Consequences

Don’t you wish we could come out of a depression, or a relapse, or compulsive episode, or an anxiety attack, and just slip back into life as if nothing had happened? Don’t you wish we could skip the “consequences” phase?

I sure do. This has been one of my sharper dips, and even realizing I was in trouble (H.A.L.T.) apparently wasn’t enough, because I found myself acting out badly. I think my biggest mistake was not asking for more help from other people; letting the loneliness convince me that I shouldn’t. At any rate, I am coming back–and not enjoying what is waiting for me.

There weren’t any drugs, thank goodness, but there was food. More than that, for a couple of days there was the kind of compulsive eating that crosses a line into truly worrisome behavior for me. The kind that goes on well after the body has had enough. The kind that becomes a senseless, masochistic ritual that for some reason demands completion, while a part of me looks on aghast and calculates what the consequences are going to be.

Not everyone shares my history of disordered eating, and it might be hard to understand how food can be like a drug. How overeating can produce dullness and grogginess, or one hell of a hangover the next day. How those crazy rituals can be played out in a search for oblivion, a search that requires more and more to shut off the growing horror at what is happening.

I have to humble myself and admit that this is the worst compulsive eating I’ve done since losing the weight. I don’t want to own it, but I have to. I also have to see it as a symptom, and listen to what it’s saying. I have to do whatever it takes to prevent it from continuing to happen, because I can’t live like that. So I’m telling people, and asking for help with some of the things that were overloading me.

Today my mind is coming back to a better place, and I have to live with the fact that my body is going to take much longer to return. It’s sick, sluggish and bloated with what I did to it, and it will take days or weeks of better treatment to reverse the effects. Fear and resentment about this try to drag my mood back down.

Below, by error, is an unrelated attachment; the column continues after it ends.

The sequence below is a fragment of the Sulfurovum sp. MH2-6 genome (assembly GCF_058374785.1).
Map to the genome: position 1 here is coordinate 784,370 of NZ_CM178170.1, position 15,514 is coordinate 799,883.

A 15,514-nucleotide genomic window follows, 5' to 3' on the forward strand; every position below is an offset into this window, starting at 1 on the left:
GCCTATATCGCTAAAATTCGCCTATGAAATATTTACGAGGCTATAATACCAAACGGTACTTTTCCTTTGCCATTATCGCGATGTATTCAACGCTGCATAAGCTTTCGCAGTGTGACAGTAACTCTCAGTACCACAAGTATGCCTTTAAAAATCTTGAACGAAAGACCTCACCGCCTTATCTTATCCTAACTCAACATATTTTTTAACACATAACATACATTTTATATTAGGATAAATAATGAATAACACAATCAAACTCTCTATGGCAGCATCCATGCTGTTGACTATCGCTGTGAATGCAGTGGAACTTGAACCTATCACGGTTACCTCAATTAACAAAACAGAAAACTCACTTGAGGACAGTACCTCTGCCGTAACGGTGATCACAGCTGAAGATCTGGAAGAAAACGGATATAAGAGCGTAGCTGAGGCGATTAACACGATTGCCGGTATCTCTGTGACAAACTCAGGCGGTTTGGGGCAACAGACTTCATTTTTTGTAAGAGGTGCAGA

I used to feel a lot of self-loathing when I did these kinds of things. I wouldn’t say I am completely free of that, but a lot of it is less directed at what I see as my true self and more directed at the intrapsychic force that wants me dead or miserable. Instead of dwelling on how awful I am, I’m noticing how hard my “enemy” is trying to hurt me–and instead of hating myself, I hate it.

What I noticed in the last couple of days is that I hate “it” with an intensity that surprises me. The anger, the frustration, the loathing has a new flavor now, and I know why.

Our response to a threat is in direct proportion to how much we value what is being threatened. Between the time binge eating was a regular part of my life and now, I’ve discovered something in myself I value in a new way. Something that makes the price of acting out so much higher. Writing, and the ability to do it, is one mark of this thing, whatever it is–and my eating disorder made a big mistake this time, because it showed me that when it takes over, my creativity is part of the price.

That is why a part of my psyche is currently dressing in black leather, slipping knives into multiple sheaths and striding to an ominous bass beat. No. Hell, no. No more. Sure, it takes more than fierce desire to get back on track. My psyche needs to call its healers, its clerics and its sages. They need to help me use self-care and surrender to thrive within the boundaries my body needs. But every army needs a leader with a determination to fight, and it does feel amazing to know I have one now.

One response to “Consequences

  1. This is really powerful, and oh so honest. Thank you for sharing this very personal part of your journey. Sending you compassionate thoughts.

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